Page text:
Armelia Jackson (1820-?) married William Neeley (1808-?). This couple moved to Tennessee and no information is known on their children.

Johile Jackson (1822-?), named for his uncle, married Jane Duckworth (1823-1896). They lived in the Arkaquah District and reared a family of four sons and five daughters. Johile and Jane Jackson were buried in the Jackson Family Cemetery on the Abercrombie Farm in Arkaquah District.

Susanna Jackson (1826-1889) married John W. Duckworth (1821-1913). They settled near Old Liberty Church on his father David Duckworth's property. They had a family of twelve children. Susie, as she was known, and John were interred in the Old Choestoe Cemetery but their gravestones have long ago disappeared.

Mira Jackson (1827-1902) married Jehu Wimpey (1829-1899). They had thirteen children, five sons and eight daughters. Their large family has many descendants still living in Union County. They were buried at Old Liberty Baptist Church Cemetery.

Kimsey Jackson (1828-1869) married Lucinda "Cindy" Thomas (1828-1909). At age 41, Kimsey had an unfortunate accident that took his life. He was driving a wagon pulled by oxen loaded with 300 feet of green oak lumber. On a hill near Old Liberty Church the brakes gave way and the wagon turned over, pinning Kimsey underneath it. Kimsey and Cindy had three sons.

William Marion Jackson (1829-1912) married Rebecca Goforth (1833-1901). Marion Jackson liked to tell that he was born near Yonah Mountain in what was then Habersham (now White) County, Georgia. He was the first of William and Nancy Jackson's children born after they moved to Georgia. During the Civil War, Marion joined the U. S. Army. He and Rebecca lived on Town Creek, Choestoe District, and reared six daughters and two sons. William and Rebecca were buried at Old Liberty Baptist Church Cemetery.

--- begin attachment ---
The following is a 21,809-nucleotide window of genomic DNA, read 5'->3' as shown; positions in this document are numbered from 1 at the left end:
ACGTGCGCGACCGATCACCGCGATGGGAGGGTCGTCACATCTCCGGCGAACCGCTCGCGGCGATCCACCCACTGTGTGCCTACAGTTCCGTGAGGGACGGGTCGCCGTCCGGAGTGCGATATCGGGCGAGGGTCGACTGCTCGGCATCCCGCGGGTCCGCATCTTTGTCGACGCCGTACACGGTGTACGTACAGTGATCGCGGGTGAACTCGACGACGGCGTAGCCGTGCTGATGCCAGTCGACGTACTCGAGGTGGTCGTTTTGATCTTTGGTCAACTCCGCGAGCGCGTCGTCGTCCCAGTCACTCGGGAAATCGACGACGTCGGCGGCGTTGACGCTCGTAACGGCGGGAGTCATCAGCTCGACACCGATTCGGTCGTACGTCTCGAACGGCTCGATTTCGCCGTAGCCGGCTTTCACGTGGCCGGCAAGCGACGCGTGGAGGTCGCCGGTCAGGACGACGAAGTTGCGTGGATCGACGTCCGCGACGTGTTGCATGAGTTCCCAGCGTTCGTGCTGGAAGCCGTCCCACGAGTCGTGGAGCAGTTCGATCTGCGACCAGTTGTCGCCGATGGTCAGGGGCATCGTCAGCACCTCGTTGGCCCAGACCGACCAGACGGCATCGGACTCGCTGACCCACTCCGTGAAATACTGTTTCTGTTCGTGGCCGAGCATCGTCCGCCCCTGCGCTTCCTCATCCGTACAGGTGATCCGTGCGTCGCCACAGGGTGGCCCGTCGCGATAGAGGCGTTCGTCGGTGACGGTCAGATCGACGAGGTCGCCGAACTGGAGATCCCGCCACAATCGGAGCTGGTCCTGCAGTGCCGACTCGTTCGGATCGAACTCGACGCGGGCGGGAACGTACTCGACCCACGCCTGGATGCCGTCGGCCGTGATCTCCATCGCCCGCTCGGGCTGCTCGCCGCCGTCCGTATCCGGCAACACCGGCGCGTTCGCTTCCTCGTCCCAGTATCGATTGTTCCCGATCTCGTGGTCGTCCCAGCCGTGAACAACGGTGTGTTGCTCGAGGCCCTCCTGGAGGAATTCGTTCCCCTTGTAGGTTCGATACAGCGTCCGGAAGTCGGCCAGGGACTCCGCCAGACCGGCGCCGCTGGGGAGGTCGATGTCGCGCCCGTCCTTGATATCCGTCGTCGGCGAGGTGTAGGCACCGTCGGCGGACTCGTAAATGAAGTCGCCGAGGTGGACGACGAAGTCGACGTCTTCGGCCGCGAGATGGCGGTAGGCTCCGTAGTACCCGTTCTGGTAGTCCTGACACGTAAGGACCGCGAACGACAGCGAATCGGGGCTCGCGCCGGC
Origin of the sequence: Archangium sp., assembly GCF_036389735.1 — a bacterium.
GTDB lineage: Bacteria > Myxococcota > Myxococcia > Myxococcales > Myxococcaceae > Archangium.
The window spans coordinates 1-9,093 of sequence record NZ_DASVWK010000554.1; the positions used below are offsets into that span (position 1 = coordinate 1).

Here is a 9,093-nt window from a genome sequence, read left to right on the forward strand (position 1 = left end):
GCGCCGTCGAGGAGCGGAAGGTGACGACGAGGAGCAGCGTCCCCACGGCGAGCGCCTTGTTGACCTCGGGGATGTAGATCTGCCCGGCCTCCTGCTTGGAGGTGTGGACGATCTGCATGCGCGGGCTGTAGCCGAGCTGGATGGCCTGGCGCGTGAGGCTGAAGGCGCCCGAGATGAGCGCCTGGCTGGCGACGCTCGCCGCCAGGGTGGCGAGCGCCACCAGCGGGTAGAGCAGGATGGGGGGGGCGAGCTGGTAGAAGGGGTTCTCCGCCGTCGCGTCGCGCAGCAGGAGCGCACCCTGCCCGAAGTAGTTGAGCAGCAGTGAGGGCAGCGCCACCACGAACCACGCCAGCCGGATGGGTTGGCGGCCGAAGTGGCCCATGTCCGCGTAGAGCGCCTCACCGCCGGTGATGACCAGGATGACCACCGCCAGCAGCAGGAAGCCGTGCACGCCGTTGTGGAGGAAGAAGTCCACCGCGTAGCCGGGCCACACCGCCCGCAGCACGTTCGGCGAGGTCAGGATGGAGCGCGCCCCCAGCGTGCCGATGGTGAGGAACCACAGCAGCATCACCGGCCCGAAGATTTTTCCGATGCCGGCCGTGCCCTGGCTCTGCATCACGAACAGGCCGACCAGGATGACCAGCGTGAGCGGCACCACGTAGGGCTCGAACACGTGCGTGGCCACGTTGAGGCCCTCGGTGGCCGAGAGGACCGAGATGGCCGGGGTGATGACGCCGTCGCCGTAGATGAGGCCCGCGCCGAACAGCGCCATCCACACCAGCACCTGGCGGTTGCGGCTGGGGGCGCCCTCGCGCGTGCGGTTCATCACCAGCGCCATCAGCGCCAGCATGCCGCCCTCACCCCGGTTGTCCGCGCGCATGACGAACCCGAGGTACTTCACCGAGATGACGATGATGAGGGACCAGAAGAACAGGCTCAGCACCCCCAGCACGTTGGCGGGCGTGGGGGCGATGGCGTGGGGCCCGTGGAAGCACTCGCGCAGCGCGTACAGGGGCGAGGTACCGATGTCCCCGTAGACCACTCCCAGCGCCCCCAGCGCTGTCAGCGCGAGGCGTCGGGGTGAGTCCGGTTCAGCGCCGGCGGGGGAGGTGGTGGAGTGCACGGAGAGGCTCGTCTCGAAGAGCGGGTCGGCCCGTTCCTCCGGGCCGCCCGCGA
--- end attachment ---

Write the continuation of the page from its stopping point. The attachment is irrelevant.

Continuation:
The youngest child of William and Nancy Jackson was Andrew William ((1835-1917) who married Minerva Goforth (1840-1915). Their story was recounted in last week's column. They went to California after the Civil War and never returned to Georgia.

William Jackson (1798-1859) and his wife Nancy (1793-1861) were both interred at the Six Oaks Cemetery near Old Liberty Baptist Church.

The Jackson name is still common in Union County among descendants of William and Nancy. The name means "Jack's Son". Jack was a nickname for John. Centuries ago in England, Scotland and Ireland John's Son and Jack's Son were common designations and from them the family name derived. The two first Jacksons registered in America were Isaac and John. Isaac Jackson was born in Ireland in 1664 and died at Londongrove, Chester County, Pennsylvania in 1750. His wife was Anna Evans and they had ten children. John Jackson was born in 1766 in Tipperary, Ireland and died in Pittsburgh, Pennsylvania in 1826. John Jackson's ancestors have been traced back to Sir John Jackson, made a baron by King Charles II in 1660.

c2004 by Ethelene Dyer Jones; published Apr. 1, 2004 in The Union Sentinel, Blairsville, GA. Reprinted by permission. All rights reserved.